Hairpin Senior Designer Aaron Bouvier took the lead, working off concepts from the group. The mark’s icon image plays off the familiar medical cross but combines the number 1 (as in single) and gives it a third dimension with a shadow — enough to make the point but simple enough to work from distance and in various sizes. It also filled a square space nicely, ideal as a Facebook and Twitter identity and meshing with our vision of an internet-powered organization.

He added a bold typeface, slightly tweaked, in Futura Bold for the full name and identity. We coupled it with a declarative tagline that, following the Supreme Court’s (expected) ruling, reminded audiences of one of Single Payer’s new assets: it’s legal.

Next, we created a national press list from Hairpin’s database service, culling it down to a tidy 700 reporters, bloggers and producers covering healthcare reform, the Supreme Court, U.S. politics and left-of-center activism. We drafted a pithy, one-page release.

With time running out, we succumbed to reality and used a pre-fab WordPress template. We chose “Reddle” by the folks at Automattic because it was super clean and browser responsive, so its look adapted automatically for viewing in smartphones, tablets and traditional computer screens. We added an email sign-up form from MailChimp and a PayPal button to accept donations. We loaded basic content, including the launch day news release, and pointed our newly minted URL to the site but hidden behind a password wall until the court’s announcement.

The announcement was unexpected. As everyone knows now, by a 5-4 vote, the court upheld the law. The political opening for single payer had, for the moment, closed.

So we never launched. But should the Affordable Care Act be repealed, we’ll have Single Payer PAC at the ready.

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The National Alliance to End Sexual Violence represents virtually all of the statewide coalitions in its field, yet suffered from low profile in Washington DC — troublesome, since the alliance is focused solely on federal legislation. To punch above its weight in a crowded marketplace of inside-the-beltway players, NAESV needed a fresh start.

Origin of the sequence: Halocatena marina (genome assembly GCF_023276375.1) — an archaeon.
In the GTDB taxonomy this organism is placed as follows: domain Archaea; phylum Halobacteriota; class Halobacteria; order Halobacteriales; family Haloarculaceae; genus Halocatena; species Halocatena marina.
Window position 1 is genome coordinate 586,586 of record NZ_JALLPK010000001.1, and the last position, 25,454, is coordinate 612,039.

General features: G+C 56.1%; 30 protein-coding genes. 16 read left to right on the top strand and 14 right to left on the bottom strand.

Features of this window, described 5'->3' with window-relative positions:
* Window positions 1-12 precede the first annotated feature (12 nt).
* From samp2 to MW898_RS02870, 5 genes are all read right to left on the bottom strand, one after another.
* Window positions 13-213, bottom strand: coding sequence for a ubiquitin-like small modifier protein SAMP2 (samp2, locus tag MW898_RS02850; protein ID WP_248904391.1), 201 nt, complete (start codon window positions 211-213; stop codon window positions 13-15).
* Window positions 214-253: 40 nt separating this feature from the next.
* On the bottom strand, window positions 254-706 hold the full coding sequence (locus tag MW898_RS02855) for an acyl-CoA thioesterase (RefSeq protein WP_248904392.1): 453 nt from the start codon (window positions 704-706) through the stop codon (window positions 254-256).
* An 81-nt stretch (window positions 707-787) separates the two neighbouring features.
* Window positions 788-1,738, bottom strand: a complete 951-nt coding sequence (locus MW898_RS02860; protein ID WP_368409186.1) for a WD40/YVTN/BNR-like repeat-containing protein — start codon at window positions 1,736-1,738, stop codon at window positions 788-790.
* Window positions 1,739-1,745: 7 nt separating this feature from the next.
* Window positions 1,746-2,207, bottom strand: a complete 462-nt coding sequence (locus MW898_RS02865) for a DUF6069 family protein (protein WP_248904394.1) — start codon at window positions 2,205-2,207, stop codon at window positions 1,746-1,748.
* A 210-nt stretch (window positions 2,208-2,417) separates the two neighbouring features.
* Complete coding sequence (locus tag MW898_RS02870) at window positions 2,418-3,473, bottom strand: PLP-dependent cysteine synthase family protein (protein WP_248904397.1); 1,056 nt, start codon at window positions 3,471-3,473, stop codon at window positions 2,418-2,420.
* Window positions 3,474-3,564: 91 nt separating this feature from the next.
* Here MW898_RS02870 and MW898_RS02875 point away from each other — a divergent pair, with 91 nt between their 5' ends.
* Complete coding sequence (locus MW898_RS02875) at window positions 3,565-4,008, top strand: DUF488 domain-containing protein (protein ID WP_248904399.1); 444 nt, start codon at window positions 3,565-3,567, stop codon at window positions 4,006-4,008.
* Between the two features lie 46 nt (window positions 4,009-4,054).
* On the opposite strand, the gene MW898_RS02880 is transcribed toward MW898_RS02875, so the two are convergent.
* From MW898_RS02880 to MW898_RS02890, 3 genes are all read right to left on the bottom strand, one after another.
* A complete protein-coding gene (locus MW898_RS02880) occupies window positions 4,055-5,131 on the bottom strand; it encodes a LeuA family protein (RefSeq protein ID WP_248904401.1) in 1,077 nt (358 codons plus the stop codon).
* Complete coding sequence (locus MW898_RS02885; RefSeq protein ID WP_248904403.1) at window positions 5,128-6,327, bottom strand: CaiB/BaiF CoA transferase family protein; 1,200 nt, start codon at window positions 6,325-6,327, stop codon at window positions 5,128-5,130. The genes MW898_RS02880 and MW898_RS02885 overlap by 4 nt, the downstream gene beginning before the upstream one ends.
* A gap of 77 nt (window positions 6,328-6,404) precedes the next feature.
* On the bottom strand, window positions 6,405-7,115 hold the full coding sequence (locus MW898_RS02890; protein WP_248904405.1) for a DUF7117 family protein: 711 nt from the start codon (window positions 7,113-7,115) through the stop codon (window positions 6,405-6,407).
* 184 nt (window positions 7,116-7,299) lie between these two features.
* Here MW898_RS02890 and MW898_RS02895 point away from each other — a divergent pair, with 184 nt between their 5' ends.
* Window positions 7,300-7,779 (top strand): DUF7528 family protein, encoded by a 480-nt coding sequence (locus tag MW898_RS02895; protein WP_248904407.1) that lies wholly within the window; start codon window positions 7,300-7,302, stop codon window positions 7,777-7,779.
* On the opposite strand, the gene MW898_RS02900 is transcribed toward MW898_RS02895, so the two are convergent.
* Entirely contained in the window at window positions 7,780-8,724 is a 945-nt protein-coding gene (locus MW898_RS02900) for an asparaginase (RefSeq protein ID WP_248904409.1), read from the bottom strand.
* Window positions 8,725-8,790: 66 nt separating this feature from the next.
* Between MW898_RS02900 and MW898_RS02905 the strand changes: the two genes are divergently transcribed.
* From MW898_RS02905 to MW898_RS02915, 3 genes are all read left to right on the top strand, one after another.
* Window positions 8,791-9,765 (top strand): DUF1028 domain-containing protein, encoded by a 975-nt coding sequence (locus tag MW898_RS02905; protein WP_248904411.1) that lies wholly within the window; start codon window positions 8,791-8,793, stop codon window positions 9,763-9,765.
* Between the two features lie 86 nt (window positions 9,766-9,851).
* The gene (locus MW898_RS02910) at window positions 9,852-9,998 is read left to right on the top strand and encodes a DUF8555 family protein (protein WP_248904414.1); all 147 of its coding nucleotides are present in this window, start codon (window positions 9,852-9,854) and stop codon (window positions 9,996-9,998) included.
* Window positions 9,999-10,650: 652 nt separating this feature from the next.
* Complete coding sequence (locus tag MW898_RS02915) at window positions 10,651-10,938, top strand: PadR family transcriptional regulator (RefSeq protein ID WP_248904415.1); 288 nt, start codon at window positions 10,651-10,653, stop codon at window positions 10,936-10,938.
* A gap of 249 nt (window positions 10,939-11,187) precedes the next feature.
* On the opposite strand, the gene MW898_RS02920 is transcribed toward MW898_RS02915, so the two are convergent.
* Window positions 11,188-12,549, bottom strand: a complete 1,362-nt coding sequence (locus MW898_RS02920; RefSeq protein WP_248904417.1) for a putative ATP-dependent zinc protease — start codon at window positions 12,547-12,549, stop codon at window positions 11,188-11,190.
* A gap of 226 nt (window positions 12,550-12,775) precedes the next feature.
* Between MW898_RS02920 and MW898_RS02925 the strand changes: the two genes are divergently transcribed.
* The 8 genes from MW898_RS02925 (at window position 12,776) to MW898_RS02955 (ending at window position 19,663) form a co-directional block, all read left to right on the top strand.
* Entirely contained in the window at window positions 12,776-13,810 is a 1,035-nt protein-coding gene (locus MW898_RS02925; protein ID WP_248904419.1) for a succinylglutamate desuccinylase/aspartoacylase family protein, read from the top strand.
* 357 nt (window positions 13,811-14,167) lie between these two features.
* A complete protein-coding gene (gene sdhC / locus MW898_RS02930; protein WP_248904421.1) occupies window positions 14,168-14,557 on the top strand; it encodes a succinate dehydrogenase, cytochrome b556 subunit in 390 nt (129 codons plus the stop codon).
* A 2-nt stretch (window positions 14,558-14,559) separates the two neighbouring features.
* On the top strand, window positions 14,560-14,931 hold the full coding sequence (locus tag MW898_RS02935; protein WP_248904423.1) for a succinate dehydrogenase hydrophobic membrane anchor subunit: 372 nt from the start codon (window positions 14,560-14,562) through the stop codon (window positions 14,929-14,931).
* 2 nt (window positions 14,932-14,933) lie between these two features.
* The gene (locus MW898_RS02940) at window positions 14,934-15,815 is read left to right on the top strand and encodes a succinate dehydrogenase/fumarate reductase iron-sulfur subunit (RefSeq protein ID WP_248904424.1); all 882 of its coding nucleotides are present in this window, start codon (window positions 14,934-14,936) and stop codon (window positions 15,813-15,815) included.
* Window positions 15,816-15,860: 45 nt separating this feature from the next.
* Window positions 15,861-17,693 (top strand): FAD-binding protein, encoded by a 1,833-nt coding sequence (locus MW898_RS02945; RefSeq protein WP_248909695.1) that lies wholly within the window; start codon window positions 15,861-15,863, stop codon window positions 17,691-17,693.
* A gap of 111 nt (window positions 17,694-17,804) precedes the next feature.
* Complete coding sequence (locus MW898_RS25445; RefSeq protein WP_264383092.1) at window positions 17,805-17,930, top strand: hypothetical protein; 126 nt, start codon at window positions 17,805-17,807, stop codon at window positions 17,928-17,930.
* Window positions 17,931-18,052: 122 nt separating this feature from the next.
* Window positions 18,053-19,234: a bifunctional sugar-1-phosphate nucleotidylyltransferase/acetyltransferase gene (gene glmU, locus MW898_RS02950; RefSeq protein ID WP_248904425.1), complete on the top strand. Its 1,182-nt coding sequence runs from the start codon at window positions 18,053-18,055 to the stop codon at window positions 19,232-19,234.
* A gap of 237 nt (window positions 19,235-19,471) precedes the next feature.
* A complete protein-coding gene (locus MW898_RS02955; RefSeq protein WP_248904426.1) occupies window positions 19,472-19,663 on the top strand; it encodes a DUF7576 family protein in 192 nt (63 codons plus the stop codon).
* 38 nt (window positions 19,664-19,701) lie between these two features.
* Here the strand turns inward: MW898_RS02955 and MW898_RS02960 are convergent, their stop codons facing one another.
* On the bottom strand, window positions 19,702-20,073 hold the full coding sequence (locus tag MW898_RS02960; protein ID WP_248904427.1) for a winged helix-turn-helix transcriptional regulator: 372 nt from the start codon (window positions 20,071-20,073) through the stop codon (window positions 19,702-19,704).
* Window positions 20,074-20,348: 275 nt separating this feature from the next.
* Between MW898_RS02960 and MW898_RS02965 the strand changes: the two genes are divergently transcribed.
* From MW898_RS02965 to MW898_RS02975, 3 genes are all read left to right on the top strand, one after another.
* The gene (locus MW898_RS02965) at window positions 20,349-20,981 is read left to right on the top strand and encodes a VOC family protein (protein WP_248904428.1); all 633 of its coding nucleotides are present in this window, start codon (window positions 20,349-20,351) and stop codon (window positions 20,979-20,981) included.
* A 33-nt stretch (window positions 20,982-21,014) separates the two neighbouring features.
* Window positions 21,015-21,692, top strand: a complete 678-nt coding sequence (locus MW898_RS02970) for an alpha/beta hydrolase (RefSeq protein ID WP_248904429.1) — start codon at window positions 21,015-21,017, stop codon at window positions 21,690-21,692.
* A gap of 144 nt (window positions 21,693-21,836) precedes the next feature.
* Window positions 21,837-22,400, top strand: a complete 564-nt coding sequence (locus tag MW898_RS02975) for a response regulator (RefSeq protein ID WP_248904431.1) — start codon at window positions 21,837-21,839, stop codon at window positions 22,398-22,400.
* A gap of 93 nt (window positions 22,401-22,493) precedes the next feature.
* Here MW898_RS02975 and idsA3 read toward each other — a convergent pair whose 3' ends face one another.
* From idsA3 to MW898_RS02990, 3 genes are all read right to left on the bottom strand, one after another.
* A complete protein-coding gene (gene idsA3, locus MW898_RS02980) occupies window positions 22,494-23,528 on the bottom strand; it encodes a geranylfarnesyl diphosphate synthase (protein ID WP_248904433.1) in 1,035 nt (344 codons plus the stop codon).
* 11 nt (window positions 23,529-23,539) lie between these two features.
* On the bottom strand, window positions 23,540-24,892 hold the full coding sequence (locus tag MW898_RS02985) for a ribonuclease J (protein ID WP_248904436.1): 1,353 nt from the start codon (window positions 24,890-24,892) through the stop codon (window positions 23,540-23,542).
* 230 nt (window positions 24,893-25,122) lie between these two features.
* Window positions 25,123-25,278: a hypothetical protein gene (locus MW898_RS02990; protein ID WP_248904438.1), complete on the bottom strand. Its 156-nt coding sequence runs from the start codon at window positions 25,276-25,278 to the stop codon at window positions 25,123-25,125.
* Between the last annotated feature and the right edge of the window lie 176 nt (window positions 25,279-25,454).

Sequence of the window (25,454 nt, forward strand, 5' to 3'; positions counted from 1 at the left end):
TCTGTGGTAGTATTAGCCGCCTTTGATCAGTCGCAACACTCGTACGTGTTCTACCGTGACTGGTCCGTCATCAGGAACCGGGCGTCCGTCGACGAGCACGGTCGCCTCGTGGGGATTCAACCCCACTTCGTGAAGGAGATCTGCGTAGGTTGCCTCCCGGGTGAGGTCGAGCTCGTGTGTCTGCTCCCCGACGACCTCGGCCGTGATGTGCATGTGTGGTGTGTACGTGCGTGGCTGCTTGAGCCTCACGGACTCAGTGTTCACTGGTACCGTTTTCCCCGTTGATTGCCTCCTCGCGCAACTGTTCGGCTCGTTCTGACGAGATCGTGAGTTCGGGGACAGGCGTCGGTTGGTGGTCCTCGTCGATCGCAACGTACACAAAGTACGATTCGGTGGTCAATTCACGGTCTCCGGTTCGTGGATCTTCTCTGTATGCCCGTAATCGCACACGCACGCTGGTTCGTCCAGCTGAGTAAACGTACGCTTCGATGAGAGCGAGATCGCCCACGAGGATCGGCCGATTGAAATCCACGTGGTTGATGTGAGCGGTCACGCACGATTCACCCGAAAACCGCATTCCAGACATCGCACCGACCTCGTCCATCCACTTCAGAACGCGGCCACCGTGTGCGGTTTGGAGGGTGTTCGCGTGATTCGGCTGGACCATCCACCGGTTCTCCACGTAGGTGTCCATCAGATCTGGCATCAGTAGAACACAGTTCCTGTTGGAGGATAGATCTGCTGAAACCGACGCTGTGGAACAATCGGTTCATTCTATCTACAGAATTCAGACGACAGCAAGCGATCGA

The organization’s stakeholders needed to believe in the identity and help us shape it from the get-go. So Hairpin surveyed volunteers and allies, interview board members, studied their peers before any design. The identity had to follow bedrock principles of good branding: be authentic, be relevant to target audiences, be clear and above all, be different. Projecting the identity had to succeed within very real constraints for our client, since it operated within a limited budget, staff time and an environment that required cooperation among allied nonprofits.

We virtually banished the use of the group’s unmemorable acronym and focused on the name’s action words — “end sexual violence” — a mission statement and call-to-action in one. On a whim, we checked on the phrase’s availability as a URL and, surprisingly, it was available. We re-wrote the organization’s stock descriptor and elevator pitch to echo that language and cut out unnecessary detail. We designed a simple square mark built around the bumper-sticker phrase that formed a natural wedge while reflecting the activist, tenacious personality of the organization.

We embraced the color teal, adopted by the broader movement of anti-sexual violence activists as their official color — a nod to the organization’s desire for cross-organization solidarity. We took full advantage of the block design by creating a brochure and business card as squares. The website, too, melded the signature teal within a no-nonsense, black-and-white design.

 

 

Website set to launch in February 2012:

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GOOD magazine offers up a slide show of infographics for the Occupay Wall Street (and Occupy Boston, Occupy Peoria, etc.) crowd. Nice.

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In preparing my recent seminar at the University of Virginia on nonprofit branding and messaging, I relied on a number of good source books. Here’s the list I shared with the class participants:

Breakthrough Nonprofit Branding by Jocelyn S. Daw and others.

Brandraising by Sarah Durham.

Branding for Nonprofits by D.K. Holland

Positioning by Al Ries and Jack Trout

The Brand Gap and Zag by Marty Neumeier

Words That Work by Frank Luntz

Made to Stick by Chip Heath and Dan Heath

Designing Brand Identity by Alina Wheeler

Message Matters by Rebecca K. Leet